On Jan. 5, 2015, rising U.S. Ski Team stars Bryce Astle and Ronnie Berlack died in an avalanche while skiing at an Austrian resort. If they had known just a few facts, the accident could have easily been avoided. How about you? As an athlete, coach or recreational skier or rider, do you know the basics?

BRASS Avalanche remembers Bryce and Ronnie each year on this day with a simple one-hour educational webinar designed to increase your awareness of the potential dangers you face from avalanches — whether you’re deep in the backcountry or just taking a little side run off a groomed slope at a resort. It’s knowledge all skiers and riders need to know.


  • Welcome from BRASS Avalanche board chair Cindy Berlack
  • Remembering Hilaree Nelson – Steve Berlack
  • Getting the Global Forecast – Lindsay Mann/Dale Atkins
  • Athlete Panel featuring Anna Marno and Caite Zeliff
  • Showing of Off Piste

Did you miss the program on January 5? Watch it in its entirety below.

Get the Global Forecast

Bryce, Ronnie and their U.S. Ski Team teammates were missing one very simple, vital piece of information on Jan. 5, 2015 — the forecast. It would have taken less than a minute to pull up the day’s avalanche forecast (which was CONSIDERABLE danger). Maybe seeing that forecast might have caused them to not slide off a groomed run to the awaiting powder off piste?

But how do you get the forecast? What does it mean? And how is it different in Europe and other global destinations from what it is in America? If you are an athlete, coach or a recreational skier or rider, this is vital information that can save your life.

Presenters Lindsay Mann and Dale Atkins bring a wide range of knowledge to the discussion. They’ll discuss the importance of forecasts and how to read them — including where you find the forecast each day? And they will highlight the key differences between the USA and Europe.

Get the Forecast
One click at BRASSAvalanche.org will take you to a complete guide to avalanche forecasting services around the world.

Lindsay Mann
A Massachusetts native, Lindsay Mann was a passionate ski racer, helping Dartmouth College win an NCAA title in 2007. She took that passion to the big mountains of the west, developing skills as a mountain guide and a snow safety professional. In 2018, as mountain awareness program coordinator for the Sun Valley Ski Education Foundation, she pioneered an innovative program designed to build mountain and snow safety knowledge. Mann was an early advocate for BRASS, presenting safety presentations to U.S. Ski & Snowboard staff and helping BRASS build its educational programs.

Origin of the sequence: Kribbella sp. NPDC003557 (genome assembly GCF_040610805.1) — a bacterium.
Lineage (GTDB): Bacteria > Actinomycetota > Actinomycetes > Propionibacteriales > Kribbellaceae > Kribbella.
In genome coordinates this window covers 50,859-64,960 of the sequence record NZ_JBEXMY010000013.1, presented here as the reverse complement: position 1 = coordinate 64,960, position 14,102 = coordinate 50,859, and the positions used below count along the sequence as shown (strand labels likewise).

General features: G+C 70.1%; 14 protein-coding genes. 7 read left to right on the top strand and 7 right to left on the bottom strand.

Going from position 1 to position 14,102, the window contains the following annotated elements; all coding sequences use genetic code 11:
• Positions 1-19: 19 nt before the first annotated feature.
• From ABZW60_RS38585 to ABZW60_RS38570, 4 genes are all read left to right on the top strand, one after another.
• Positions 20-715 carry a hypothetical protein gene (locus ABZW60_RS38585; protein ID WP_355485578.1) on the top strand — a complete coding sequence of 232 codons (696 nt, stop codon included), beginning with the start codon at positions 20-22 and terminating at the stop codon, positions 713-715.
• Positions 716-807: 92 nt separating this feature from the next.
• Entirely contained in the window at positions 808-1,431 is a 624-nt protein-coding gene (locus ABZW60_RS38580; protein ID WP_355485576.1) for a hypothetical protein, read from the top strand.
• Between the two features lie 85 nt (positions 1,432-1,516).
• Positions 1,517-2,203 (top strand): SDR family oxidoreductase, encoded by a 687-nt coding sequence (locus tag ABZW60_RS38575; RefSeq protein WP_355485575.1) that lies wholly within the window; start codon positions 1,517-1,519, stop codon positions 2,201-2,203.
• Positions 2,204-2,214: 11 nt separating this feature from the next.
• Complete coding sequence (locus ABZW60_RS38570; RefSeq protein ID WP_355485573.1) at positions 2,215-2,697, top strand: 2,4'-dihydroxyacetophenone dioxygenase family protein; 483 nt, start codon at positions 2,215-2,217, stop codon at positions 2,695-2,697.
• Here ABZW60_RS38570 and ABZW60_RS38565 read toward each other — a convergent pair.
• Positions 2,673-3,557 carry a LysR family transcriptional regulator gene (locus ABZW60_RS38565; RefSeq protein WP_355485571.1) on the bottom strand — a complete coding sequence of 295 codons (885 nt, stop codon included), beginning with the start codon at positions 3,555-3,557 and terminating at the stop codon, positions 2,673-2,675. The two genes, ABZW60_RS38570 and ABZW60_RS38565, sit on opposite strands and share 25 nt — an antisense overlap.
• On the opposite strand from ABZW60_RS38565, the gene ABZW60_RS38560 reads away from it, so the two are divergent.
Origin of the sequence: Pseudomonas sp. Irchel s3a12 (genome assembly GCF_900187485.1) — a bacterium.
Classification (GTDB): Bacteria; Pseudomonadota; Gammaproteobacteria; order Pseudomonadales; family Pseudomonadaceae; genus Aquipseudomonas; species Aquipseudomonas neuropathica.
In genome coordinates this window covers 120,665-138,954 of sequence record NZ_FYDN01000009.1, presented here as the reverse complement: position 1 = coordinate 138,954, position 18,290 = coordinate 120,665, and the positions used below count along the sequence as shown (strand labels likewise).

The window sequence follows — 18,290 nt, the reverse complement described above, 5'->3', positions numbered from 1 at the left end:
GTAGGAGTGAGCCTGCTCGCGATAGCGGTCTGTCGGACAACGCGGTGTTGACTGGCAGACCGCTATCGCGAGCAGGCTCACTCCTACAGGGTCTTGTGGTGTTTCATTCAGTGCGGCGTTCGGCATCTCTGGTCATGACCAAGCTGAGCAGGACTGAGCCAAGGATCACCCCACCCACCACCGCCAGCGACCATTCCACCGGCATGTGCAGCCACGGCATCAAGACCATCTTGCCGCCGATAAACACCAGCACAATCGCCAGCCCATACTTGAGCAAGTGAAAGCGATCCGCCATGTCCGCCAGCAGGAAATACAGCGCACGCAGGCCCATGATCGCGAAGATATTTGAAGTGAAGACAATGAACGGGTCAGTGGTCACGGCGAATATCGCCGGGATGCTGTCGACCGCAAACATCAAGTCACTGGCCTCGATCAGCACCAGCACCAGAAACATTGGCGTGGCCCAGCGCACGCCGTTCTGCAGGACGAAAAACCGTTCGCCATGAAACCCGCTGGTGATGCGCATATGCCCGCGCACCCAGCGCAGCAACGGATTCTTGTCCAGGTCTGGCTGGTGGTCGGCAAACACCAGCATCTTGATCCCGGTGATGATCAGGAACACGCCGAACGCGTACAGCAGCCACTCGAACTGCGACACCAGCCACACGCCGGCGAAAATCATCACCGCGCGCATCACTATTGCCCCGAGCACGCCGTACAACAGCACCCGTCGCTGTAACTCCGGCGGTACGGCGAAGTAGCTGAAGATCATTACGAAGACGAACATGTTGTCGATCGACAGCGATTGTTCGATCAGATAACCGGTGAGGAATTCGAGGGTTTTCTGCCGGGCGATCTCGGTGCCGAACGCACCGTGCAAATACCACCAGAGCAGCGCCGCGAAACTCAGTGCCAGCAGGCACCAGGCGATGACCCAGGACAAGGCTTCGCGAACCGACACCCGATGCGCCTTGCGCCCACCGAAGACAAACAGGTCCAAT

Dale Atkins
A past president of the American Avalanche Association, Dale Atkins is a highly-respected snow safety professional with over four decades of experience. His career has included longtime work as a ski patrol, along with forecasting for the Colorado Avalanche Information Center and as a technology leader for RECCO. He spent his entire career working in the mountains using his knowledge as a snow scientist and overseeing challenging mountain rescues.  His passion for saving lives served as important counsel in the early formation of BRASS, as the families sought a direction to bring education to others.

Avalanche Aware Athletes

As competitive ski athletes, Anna Marno and Caite Zeliff know their craft. But they also know the need for a deep understanding of snow safety. Whether you’re a world class alpine ski racer ripping down mountains at 70 mph or a freeride athlete launching yourself off snow features, knowing the snow and avalanche forecast and being prepared is vital to your safety.

On Bryce & Ronnie Avalanche Safety Day, Anna and Caite will join us for a moderated conversation on their careers and snow safety. These inside thoughts from athletes who spend their lives in the snow will help you better understand how important it is to have avalanche safety knowledge as a part of your own personal educational kit.


Anna Marno
Anna Marno is a national super G champion and former U.S. Alpine Ski Team member. She grew up in Wyoming and raced out of Steamboat Springs, Colo. She also won the 2016 NorAm Cup super G title. After leaving ski racing, she coached for five years at Snowbird, but stepped away this season to focus on her career and spending time in the backcountry. She still stays close to racing coaching for Keely’s Camps, but is now focusing on avalanche safety. Now living along the Wasatch Range in Salt Lake City, she completed her Pro 1 avalanche course in 2021 and is planning to teach with the Utah Avalanche Center.

Caite Zeliff
A native of North Conway, N.H., Caite Zeliff grew up as a ski racer at Cranmore Mountain with her eyes set on the U.S. Ski Team. But a knee injury in her first year racing with the University of New Hampshire set her on a different pathway. Leaving school, she moved to Jackson Hole to ski and starting freeride competitions in 2015 where she found success from day one. In 2018, her life changed when she won the debut Queen of Corbet’s Couloir title. The victory launched her into sponsorships with The North Face and others, as well as filming engagements with Warren Miller, Matchstick and Teton Gravity research.

off piste tragedy in the alps
Since its release in 2018, Off Piste: Tragedy in the Alps has been seen by over a million viewers. Produced by the Utah Avalanche Center in partnership with BRASS Avalanche, the 13-minute film documents the 2015 avalanche providing both the deep emotion of the tragedy as well as providing invaluable education to the next generation on how it could easily have been avoided.



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